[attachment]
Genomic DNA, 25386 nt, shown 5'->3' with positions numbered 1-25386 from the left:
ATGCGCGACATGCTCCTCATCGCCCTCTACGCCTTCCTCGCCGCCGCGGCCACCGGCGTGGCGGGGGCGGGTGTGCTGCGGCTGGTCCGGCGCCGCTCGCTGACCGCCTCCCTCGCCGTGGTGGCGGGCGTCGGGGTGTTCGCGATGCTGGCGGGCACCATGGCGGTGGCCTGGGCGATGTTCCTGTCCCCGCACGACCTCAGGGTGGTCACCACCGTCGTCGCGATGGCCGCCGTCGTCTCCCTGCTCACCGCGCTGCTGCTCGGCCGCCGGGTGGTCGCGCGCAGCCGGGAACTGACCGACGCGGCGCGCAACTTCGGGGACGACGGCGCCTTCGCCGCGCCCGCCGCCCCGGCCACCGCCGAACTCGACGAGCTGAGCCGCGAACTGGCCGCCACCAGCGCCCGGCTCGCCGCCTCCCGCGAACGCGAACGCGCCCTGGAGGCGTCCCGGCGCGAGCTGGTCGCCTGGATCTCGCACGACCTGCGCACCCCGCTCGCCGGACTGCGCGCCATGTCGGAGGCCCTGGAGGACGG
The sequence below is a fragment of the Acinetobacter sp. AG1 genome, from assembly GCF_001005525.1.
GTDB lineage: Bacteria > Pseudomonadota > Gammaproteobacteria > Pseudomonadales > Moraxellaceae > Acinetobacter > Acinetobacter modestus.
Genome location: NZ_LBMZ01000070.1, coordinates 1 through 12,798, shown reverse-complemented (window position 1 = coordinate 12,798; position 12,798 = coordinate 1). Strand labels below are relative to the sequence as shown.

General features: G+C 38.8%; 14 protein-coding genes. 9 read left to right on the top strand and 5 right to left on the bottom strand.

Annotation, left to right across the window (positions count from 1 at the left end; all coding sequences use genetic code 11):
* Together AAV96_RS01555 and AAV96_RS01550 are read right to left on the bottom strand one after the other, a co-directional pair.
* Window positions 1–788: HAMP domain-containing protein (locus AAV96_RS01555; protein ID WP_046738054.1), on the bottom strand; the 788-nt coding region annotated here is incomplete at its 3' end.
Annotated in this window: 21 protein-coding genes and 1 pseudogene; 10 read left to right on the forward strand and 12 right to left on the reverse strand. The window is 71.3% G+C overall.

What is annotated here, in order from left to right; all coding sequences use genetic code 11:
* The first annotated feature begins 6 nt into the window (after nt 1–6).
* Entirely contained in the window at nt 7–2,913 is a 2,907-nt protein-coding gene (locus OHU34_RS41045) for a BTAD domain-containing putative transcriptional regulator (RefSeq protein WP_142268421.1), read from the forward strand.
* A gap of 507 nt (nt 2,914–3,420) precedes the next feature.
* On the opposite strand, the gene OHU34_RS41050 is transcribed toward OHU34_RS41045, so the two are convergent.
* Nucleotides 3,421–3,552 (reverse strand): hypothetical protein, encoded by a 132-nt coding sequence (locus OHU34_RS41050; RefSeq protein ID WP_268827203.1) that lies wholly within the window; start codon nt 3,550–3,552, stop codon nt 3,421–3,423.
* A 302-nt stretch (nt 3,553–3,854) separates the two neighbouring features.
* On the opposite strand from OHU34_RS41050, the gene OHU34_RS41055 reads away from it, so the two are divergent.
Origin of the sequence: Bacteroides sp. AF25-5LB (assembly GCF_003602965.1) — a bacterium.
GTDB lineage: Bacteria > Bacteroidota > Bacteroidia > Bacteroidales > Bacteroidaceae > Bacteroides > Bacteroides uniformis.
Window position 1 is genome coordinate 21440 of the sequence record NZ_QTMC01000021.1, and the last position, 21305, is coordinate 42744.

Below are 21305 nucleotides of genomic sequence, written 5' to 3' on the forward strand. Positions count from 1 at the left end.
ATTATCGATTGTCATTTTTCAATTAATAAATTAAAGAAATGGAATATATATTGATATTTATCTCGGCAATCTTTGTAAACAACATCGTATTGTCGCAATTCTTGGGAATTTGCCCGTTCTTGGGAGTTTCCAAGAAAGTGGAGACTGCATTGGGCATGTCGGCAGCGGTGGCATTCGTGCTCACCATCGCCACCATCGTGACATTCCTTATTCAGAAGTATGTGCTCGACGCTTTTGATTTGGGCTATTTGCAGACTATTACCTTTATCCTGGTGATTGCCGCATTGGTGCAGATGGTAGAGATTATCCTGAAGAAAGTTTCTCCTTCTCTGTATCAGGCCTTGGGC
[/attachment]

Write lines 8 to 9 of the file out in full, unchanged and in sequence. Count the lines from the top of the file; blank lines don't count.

* Together AAV96_RS01555 and AAV96_RS01550 are read right to left on the bottom strand one after the other, a co-directional pair.
* Window positions 1–788: HAMP domain-containing protein (locus AAV96_RS01555; protein ID WP_046738054.1), on the bottom strand; the 788-nt coding region annotated here is incomplete at its 3' end.